You are now ready to start working on the Scope of your project.
The Scope of a project answers the questions "What" will you actually do, and "Where" will you do it. Also, it begins to cover "How" you will do your project by collecting Stakeholder Expectations. There are logical steps toward managing the Scope of your project, and we will dig into those steps on this page. Click on the BLUE fonts for really great management tools.
First a short step back. Your Project Charter should contain a Statement of Work (SOW). This is a narrative description of products, services, or results to be delivered by the project. The SOW tends to be a high level description as is necessary to get the project started. However, "Scope" is defined as the sum of all the products, services and results to be provided as a project. Scope is much more detailed as is necessary to plan and control your project.
So how do we get from Statement of Work (SOW) in the Charter to the Project Scope Statement which you will use to manage the project?
Here is the list of steps. These will be described more fully, below.
1) Collect Stakeholder Requirements
2) Define the Scope in a Scope Statement
3) Create a Work Breakdown Structure
Here are the details.
1) Collect Stakeholder Requirements:
Useful definitions may be found on this page.
In preparing your Stakeholder Register, you already began to collect Stakeholder Expectations and Needs; together called Requirements. Needs apply specifically to the content of the SOW and therefore connect the SOW to the Stakeholders. Here is an example. In a project to build a new Emergency ward for a hospital, one Stakeholder had the Expectation that emergency services would not be interrupted. His Need was that the new ward would have 50 chairs in the Waiting Room. As an Information Technology example, a Stakeholder has the need for on-line monitoring and the expectation that all ordered materials will arrive on time.
As your project's Requirements are collected, they should be entered onto your Stakeholder Register. Click here to see some tools for collecting requirements. For product oriented projects, you may also use a Requirements Traceability Matrix which is a grid that links product requirements from their origin to the deliverables that satisfy them.
At this point you are only collecting requirements. Try not to judge the requirement, or edit it, or prioritize it more than is necessary for clarity. For more information on collecting requirements click here.
A word of caution! Stakeholders will bring you their perceived requirements. Click to see what that can lead to! For a discussion on perceptions, click here.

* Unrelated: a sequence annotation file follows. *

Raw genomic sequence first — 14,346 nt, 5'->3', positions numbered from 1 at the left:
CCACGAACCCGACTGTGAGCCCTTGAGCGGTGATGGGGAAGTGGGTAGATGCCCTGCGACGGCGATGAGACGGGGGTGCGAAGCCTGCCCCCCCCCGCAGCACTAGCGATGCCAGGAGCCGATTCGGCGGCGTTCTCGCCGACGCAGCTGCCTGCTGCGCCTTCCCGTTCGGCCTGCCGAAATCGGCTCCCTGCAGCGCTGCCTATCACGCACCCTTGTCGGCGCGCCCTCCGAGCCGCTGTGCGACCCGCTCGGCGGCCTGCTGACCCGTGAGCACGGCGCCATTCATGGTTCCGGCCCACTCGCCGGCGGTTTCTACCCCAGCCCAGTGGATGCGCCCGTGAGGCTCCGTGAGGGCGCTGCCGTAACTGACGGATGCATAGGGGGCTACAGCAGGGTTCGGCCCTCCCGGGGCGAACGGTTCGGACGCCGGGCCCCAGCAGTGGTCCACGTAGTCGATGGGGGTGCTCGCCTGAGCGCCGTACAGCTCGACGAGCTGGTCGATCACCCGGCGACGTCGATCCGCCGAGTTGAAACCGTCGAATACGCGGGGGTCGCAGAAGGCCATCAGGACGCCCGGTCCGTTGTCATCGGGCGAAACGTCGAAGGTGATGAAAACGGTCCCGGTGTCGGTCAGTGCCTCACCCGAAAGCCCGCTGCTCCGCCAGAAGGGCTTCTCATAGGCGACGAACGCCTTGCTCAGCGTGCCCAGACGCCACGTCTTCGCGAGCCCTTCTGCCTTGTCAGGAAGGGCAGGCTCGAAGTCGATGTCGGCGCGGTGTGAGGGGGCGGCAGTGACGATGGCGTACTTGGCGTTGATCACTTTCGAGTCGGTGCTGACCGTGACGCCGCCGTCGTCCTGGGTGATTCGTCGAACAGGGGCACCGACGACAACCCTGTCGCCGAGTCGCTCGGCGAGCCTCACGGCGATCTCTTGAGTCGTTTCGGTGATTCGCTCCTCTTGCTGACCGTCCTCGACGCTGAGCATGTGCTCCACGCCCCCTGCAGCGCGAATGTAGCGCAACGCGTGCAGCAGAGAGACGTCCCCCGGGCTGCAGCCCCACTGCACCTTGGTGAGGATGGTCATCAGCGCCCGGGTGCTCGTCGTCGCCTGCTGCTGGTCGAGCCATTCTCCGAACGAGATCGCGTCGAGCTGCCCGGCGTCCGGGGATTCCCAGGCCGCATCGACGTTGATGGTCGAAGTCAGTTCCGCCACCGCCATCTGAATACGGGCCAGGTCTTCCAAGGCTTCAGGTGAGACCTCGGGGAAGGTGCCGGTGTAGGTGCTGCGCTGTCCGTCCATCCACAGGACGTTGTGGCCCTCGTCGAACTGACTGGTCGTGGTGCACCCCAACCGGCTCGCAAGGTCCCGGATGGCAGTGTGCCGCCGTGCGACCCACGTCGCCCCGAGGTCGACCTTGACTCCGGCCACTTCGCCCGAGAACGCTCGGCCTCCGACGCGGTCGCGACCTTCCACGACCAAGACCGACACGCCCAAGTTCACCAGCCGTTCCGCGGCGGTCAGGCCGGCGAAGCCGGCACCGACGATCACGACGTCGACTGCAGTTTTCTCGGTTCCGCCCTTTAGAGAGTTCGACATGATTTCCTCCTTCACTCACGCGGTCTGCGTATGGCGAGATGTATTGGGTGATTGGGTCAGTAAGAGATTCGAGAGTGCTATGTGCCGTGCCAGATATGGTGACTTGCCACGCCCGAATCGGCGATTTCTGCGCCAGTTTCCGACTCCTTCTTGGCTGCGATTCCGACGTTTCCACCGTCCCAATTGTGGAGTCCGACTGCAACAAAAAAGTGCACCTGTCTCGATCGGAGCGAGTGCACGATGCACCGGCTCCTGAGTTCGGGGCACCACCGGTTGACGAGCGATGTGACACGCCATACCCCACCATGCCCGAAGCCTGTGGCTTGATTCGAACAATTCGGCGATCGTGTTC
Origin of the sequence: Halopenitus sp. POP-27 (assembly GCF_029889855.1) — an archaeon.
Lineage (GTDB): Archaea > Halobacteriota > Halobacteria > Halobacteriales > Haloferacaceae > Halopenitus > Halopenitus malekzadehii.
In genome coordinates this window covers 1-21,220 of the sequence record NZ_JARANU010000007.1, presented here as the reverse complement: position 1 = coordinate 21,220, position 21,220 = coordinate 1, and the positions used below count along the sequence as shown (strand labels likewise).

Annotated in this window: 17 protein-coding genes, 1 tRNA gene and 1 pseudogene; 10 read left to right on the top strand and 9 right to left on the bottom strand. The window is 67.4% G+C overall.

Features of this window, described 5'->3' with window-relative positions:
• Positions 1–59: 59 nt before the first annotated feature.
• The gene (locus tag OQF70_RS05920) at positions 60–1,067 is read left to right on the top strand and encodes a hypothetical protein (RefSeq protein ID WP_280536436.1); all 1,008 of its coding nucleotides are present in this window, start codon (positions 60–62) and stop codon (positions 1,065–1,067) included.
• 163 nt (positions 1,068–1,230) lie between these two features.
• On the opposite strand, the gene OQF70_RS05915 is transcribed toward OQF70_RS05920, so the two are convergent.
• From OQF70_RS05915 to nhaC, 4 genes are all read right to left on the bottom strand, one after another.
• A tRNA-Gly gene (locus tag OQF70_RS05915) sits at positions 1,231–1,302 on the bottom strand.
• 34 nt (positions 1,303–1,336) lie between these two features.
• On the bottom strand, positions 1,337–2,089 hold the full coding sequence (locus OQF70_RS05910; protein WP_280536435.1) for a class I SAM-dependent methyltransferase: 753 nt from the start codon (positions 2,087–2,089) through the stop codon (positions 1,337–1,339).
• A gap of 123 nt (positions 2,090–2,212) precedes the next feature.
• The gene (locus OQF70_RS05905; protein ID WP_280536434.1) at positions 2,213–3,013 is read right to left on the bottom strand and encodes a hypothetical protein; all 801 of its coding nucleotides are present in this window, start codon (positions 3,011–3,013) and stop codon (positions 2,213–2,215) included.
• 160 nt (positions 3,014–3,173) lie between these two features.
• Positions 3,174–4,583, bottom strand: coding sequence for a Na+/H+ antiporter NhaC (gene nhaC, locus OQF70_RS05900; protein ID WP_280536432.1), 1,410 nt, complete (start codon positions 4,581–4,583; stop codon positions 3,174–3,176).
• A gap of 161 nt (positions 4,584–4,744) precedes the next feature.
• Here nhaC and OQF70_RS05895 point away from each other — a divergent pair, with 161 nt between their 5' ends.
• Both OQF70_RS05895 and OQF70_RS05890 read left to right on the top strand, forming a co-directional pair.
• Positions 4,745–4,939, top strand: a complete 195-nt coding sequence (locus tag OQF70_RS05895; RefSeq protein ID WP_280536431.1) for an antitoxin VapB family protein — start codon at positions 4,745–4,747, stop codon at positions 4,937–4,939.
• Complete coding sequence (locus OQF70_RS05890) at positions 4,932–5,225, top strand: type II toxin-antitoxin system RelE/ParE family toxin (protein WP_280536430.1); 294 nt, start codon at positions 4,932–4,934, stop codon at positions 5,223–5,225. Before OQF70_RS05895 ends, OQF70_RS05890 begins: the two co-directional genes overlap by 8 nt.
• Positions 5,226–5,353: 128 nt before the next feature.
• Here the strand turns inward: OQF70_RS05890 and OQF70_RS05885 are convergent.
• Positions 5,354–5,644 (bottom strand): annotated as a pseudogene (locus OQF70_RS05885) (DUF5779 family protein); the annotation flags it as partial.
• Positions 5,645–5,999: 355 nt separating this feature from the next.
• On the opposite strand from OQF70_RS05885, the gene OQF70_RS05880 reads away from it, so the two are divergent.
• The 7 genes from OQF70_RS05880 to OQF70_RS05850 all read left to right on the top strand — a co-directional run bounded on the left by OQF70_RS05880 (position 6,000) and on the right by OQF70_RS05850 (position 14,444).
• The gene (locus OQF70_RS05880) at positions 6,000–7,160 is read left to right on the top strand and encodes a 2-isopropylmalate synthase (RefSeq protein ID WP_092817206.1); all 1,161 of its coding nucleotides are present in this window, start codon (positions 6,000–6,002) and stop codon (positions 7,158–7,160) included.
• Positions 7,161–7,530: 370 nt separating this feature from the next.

2) The next step is to take everything you now know about the 'What' and the 'Where' of your project and define the Scope in a written Project Scope Statement. This statement will consist of several paragraphs that bring together Stakeholder Requirements (Needs and Expectations).
You will want to make the Scope Statement very clear. One of the most common reasons projects fail is lack of clarity regarding expected outcomes. It is crucial that all your Key Stakeholders have a clear, common, and detailed understanding of the Project Scope. This will help you avoid Scope Changes and Scope Creep as your project progresses. Just as important, you want to ensure your Project Scope Statement clearly indicates what is NOT included (what is Excluded). Auxiliary activities like documents, start-ups, testing, training, and clean up might or might not be included in your project.
It is possible some Stakeholders' requirements might be mutually exclusive. In that case, conduct a meeting with the affected Stakeholders to resolve the conflict before moving forward. This link (click here) brings you to helpful techniques for resolving conflict. Scroll down on this page [ Click here ] for other useful tools to reconcile stakeholder requirements.
A very useful tool for demonstrating planned Scope is a Structured Walkthrough (SWT). An SWT is an orderly walk and talk through the Scope using drawings or (better) mock ups) so your Stakeholders can clearly see what is being discussed. This tool provides the opportunity to identify and remedy misunderstandings in a visual way. If you are considering alternate solutions, then SWT's of the alternates will help Stakeholders make a decision on one alternate.
When you have drafted a Scope Statement, get a sign-off from your Key Stakeholders (those in Classification A on your Power-Interest Grid). Don't be surprised if it takes more than one draft before a consensus is reached. This is an important document so it is worth the time to clearly describe what you will do (or get done), and where it will happen.